aside because, dammit, what we really need is some authoritarian
Not enough Mussolini. This is an unattractive lesson: Big trains like this
get built with an autocratic touch. Japan's Shinkansen train went online in
1964 after enormous domestic resistance only because of the bluster and
persistence of an all-but-forgotten bureaucrat named Shinji Sogo, nicknamed
Old Man Thunder by his underlings.
So far in California, the high-speed rail authority has hemmed and hawed
more than blustered. It planned for an early groundbreaking, to create a
physical reality that would be hard to stop, but that's been a no go. Gov.
Jerry Brown's two-fisted support for the bullet train, and his idea of
diverting carbon cap-and-trade revenue for high-speed rail, is the kind of
sharp-elbowed move that may be the only way a project like this could ever
The biggest persistence question is this: Will there be U.S. presidents for
the next 15 years who, like Obama, will keep stimulus money flowing for the
project, even through flying flak?
Will there be a president whom for the next decade and a half will keep
throwing tens of billions of dollars into a public works black hole because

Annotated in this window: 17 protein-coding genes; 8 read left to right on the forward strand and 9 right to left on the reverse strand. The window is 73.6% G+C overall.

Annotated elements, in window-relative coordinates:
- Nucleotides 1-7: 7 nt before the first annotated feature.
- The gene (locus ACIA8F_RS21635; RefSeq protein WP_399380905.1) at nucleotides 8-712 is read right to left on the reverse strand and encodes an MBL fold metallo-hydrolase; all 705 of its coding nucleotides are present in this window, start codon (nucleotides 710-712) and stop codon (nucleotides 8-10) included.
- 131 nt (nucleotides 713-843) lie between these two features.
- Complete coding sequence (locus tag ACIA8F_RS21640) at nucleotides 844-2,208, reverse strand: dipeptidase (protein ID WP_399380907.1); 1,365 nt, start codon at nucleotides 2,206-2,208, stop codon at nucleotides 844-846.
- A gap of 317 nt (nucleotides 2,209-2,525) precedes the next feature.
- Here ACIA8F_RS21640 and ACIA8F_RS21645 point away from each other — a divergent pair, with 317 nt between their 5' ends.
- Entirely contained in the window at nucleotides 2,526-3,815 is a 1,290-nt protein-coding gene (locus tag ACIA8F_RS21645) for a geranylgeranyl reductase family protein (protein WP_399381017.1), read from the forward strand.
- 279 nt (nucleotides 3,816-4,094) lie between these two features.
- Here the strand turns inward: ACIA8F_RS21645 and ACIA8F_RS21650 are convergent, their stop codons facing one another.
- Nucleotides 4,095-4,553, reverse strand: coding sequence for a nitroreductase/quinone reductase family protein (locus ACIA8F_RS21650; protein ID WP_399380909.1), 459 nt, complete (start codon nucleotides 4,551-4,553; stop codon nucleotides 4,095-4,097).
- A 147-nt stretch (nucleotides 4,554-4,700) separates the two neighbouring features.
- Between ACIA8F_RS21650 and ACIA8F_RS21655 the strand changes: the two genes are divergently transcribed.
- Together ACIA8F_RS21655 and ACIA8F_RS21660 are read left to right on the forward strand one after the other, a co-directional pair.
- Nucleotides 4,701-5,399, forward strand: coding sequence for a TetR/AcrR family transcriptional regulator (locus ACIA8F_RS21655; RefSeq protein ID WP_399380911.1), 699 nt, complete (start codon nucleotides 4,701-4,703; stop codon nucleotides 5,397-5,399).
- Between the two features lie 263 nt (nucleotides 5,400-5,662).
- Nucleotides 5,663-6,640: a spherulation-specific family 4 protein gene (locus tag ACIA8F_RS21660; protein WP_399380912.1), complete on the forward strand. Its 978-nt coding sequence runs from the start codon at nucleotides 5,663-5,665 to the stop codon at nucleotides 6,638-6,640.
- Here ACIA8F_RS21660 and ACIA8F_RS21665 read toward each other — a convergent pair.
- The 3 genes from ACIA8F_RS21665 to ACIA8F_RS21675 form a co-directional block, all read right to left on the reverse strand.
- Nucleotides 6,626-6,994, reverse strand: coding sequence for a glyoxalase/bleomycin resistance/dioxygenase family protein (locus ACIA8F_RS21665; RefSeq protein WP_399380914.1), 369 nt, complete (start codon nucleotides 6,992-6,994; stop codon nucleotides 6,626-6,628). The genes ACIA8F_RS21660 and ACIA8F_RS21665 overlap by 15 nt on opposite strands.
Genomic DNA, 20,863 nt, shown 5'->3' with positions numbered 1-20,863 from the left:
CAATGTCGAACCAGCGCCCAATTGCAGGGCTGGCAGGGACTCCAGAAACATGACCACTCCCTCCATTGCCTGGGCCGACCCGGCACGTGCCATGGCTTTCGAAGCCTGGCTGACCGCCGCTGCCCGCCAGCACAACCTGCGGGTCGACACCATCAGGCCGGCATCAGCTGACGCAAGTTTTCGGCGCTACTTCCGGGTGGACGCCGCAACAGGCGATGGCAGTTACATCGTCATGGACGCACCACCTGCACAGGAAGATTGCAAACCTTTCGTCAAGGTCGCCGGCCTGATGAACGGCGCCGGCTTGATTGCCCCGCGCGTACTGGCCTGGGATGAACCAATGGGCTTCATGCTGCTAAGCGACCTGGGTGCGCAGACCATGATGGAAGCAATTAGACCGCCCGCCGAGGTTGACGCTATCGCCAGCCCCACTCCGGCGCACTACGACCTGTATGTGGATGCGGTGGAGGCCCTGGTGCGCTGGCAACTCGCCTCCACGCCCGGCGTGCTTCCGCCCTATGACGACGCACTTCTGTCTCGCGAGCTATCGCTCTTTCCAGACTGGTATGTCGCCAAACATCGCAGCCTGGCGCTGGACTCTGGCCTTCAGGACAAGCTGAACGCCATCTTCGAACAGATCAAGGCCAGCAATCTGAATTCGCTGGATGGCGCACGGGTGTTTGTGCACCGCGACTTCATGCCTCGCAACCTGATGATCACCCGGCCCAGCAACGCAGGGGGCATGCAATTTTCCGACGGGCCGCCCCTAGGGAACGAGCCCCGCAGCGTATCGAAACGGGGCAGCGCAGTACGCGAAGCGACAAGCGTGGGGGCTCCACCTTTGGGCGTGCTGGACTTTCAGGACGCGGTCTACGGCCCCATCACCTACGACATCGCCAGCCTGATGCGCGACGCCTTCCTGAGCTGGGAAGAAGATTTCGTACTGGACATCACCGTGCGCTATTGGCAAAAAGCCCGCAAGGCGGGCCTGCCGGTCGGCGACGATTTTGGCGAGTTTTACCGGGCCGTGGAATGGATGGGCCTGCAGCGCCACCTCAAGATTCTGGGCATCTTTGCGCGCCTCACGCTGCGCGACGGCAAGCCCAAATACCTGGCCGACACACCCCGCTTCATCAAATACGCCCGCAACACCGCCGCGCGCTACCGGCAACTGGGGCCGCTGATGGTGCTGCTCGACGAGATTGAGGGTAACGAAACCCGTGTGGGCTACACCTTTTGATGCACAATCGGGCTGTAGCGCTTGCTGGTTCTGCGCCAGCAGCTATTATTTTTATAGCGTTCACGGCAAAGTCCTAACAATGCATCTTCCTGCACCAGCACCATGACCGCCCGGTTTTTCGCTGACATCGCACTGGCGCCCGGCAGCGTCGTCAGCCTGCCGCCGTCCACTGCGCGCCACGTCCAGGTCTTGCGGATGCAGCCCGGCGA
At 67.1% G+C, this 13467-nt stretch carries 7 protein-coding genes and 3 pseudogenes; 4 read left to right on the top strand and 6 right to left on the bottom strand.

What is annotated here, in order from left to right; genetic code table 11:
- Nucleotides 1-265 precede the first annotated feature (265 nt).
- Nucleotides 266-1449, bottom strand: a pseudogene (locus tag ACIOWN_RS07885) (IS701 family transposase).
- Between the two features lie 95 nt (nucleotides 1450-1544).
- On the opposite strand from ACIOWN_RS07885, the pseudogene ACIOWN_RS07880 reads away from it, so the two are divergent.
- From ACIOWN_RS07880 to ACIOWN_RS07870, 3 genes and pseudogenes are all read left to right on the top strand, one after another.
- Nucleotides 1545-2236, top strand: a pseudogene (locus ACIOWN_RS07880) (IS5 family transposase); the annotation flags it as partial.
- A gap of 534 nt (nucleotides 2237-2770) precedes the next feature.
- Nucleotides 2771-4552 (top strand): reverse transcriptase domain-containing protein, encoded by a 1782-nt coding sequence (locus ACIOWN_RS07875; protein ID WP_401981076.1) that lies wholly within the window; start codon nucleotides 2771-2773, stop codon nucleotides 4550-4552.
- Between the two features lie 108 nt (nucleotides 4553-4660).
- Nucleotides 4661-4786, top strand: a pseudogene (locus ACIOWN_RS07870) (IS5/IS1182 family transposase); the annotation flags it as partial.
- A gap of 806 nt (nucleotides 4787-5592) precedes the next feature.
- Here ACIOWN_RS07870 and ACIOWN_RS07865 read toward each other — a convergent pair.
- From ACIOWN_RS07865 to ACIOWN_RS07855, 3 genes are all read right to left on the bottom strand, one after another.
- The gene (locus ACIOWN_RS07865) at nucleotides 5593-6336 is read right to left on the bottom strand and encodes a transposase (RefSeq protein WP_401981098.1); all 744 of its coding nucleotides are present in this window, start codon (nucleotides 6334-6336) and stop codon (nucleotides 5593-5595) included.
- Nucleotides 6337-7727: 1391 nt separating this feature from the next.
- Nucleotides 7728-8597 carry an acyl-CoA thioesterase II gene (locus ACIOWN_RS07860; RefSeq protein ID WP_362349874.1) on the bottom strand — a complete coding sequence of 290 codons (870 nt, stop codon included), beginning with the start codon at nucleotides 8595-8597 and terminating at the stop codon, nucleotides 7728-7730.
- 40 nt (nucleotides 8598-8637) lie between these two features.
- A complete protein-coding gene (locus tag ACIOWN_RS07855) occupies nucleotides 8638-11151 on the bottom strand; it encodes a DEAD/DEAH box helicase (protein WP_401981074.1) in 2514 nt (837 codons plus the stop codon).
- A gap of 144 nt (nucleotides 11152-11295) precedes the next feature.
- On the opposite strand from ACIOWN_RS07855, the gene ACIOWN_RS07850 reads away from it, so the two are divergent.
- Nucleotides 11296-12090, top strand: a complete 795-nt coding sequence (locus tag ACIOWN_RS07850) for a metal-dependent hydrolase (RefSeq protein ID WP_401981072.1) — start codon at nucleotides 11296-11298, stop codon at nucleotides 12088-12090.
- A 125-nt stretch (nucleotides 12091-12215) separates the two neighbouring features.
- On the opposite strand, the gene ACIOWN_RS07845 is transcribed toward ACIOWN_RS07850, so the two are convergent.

of a combination of political expediency (CA's elite statist class has gone
all in on high-speed choo-choos - their very credibility counts not on this
thing actually working, only that it gets built) and a religious-like
fanaticism towards Keynesian economic stimulus.
As we alluded to before, when you are at the end of your rope and you have
nowhere else to turn, a good bet to rally the troops is to invoke Thomas the
Tank Engine and a brutal 20th century fascist dictator who was allied with
one of the most evil regimes known to mankind. Hey, we didn't go Godwin's
Law, Zoellner did.
We imagine there was a sigh of relief when Zoellner typed Mussolini:
There, I said it. It must feel good to out yourself with respect to a yen
for unbridled and un-checked top-down authoritarianism as it's a
characteristic we've known about the liberal-left for years now.
A huge hat tip to KT of The Scratching Post for giving us the head's up on this and the following commentary on the current state of California politics: